January 29, 2008
There’s a pretty repulsive undertone to this New York Times review of Swimming in a Sea of Death, David Rieff’s memoir of his mother, Susan Sontag, and her long, agonizing battle with not one but three different forms of cancer. Ask yourself if you would want to be treated by a doctor who wrote something like this:
Three decades of having cancer, being treated for cancer or waiting for cancer to recur might bring out the inner philosopher in some. In Ms. Sontag, an inner adolescent seems to have emerged instead, with each battle and victory strengthening her determined appetite for life and her conviction that she was immortal. Intellectually, of course, she knew otherwise, but she balanced that age-old contradiction with the insouciance of a helmetless 18-year-old on a snowboard. “She believed in her own will, and, grandiose though it may seem, in her own star,” Mr. Rieff says in his book. “My mother came to being ill imbued with a profound sense of being the exception to every rule.”
To watch that kind of arrogance and bravery succeed is marvelous; to watch it fail, dreadful. For an elderly woman with a body weakened and deformed by prior surgery and bones oozing new malignant cells, failure was pretty much a foregone conclusion.
Such was the strength of Ms. Sontag’s giant personality, however, that apparently no one in her coterie of friends, family or physicians was willing or able to help her along the path to accepting the inevitable. She took them with her instead, on the snowboard heading straight for a cliff.
An “inner adolescent”? A “snowboard heading straight for a cliff”? What is the reviewer, Abigail Zuger, going on about? Is it really so remarkable that an independent, intellectually vital woman would fight for life with every ounce of her dwindling strength? Was Susan Sontag the first cancer patient to refuse an accommodation to her illness? Were her relatives the only family members to suffer from the protracted loss of a loved one? Check out this howler: “Desperate as she was to live, Ms. Sontag knew perfectly well that she was bound to live on in her work.” When Abigail Zuger’s number comes up, will she go to her grave passive and smiling, knowing she will have immortality through nasty, shallow book reviews like this?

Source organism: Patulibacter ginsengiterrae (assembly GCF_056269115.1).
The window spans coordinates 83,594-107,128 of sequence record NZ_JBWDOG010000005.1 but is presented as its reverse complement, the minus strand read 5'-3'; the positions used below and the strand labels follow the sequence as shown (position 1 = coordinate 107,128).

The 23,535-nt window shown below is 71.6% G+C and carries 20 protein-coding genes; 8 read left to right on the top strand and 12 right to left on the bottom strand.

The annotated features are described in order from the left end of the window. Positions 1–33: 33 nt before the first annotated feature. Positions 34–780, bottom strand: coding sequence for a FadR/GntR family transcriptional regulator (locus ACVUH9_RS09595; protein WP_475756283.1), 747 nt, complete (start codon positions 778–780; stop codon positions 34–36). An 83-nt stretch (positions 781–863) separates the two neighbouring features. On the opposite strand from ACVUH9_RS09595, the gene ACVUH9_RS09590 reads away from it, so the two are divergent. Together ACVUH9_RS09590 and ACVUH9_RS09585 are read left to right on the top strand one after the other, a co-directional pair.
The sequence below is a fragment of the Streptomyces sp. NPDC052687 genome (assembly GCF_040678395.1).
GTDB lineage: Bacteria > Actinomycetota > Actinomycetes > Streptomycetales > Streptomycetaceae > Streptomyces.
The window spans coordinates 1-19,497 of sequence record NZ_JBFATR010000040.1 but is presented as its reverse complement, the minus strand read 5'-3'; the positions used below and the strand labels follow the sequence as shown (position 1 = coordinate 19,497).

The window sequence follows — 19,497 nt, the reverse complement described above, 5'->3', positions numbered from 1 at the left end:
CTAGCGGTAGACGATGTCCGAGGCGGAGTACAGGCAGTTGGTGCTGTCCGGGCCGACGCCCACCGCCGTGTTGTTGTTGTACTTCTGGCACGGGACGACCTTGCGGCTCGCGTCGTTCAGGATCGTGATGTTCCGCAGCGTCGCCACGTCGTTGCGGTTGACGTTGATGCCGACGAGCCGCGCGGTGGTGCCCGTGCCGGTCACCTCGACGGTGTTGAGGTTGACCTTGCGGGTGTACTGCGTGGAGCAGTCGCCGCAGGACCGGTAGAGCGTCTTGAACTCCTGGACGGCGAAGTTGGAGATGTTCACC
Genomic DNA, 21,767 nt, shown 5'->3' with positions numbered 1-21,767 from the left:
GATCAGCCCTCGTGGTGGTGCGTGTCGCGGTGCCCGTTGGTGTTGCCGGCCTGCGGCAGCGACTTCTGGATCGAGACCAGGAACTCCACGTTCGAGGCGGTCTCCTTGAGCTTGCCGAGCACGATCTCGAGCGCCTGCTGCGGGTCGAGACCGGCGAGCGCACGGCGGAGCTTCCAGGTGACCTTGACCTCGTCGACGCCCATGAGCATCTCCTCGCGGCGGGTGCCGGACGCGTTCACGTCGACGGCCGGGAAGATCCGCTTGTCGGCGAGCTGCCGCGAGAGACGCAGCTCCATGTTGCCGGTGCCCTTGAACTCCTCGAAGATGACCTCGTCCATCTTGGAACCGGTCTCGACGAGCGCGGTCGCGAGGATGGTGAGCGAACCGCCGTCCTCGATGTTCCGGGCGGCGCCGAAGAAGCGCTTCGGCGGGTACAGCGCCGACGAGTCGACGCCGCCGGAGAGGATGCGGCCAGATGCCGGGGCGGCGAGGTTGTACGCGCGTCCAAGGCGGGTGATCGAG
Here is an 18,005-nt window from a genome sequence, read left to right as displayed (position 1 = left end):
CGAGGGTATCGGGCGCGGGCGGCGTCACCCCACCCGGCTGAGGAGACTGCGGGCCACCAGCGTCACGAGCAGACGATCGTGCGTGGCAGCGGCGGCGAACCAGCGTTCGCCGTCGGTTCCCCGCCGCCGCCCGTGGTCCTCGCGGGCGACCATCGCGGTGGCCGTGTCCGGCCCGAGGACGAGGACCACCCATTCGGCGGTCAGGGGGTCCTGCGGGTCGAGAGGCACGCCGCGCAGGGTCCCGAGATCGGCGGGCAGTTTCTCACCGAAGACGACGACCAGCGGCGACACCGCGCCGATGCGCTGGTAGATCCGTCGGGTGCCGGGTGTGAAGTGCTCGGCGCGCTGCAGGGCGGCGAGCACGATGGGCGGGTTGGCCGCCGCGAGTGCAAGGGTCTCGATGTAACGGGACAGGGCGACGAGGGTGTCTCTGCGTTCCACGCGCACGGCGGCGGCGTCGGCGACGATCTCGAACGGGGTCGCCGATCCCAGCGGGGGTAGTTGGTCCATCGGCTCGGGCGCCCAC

The distasteful irony here is that Zuger, identified as a physician, is writing about the author of Illness As Metaphor, a deeply challenging work that emerged from Sontag’s first bout with cancer. In it, she compared the depiction of cancer in popular culture with views on tuberculosis in the late 19th century. Sontag noted that in both cases, lack of understanding about the source of each illness made TB and cancer into blank canvasses onto which society projected its own prejudices, always to the detriment of the sufferer.
Time and again, Sontag found, tuberculosis was viewed as an outgrowth of the afflicted patient’s flighty character and “artistic” temperament. Cancer, meanwhile, was early on depicted as the body’s rebellion against the patient’s own bottled-up emotions. A “Type-A personality” was considered particularly vulnerable to cancer.
Sontag’s intellectual rigor led to an immensely compassionate judgment: That the condition of cancer patients, or sufferers from any misunderstood disease, can only be worsened when they have to fight stereotypes and pop-psychology along with their illnesses. Zuger apparently has no knowledge of Susan Sontag as anything but a famous radical from the Sixties, one who didn’t know how to act her age, just like all those other Baby Boomers. Had Zuger read Illness As Metaphor, I have to think her review would have turned out much differently.
Then again, maybe not. Zuger’s constant references to one of the most singular thinkers and writers of the 20th century as a stubborn teenager, unwilling to lie down and die like a responsible adult, are of a piece with the numbskull anti-Boomer Sixties cliches we’ve been hammered with for some four decades now. You just can’t go wrong beating up on the Boomers. During the Nineties we saw the government overrun by braying thieves and clowns who worked to paralyze the Clinton administration while terrorists were making plans against us. The first decade of the 21st century has been a trashy Gilded Age cavalcade of cynicism and corruption. But it’s the Sixties that must be slain, over and over. It was those Boomers, the fundies told us, that undermined society with their immoral ways. It’s those Boomer, the Bushies told us, that would make it necessary to “reform” Social Security by opening it up to looting. And now here’s Abigail Zuger to deliver the final judgment –those Boomers can’t even die properly!
And so Susan Sontag, who warned against turning cancer patients into stand-ins for society’s bogeymen, gets turned into a stand-in for society’s bogey generation, with help from the New York Times.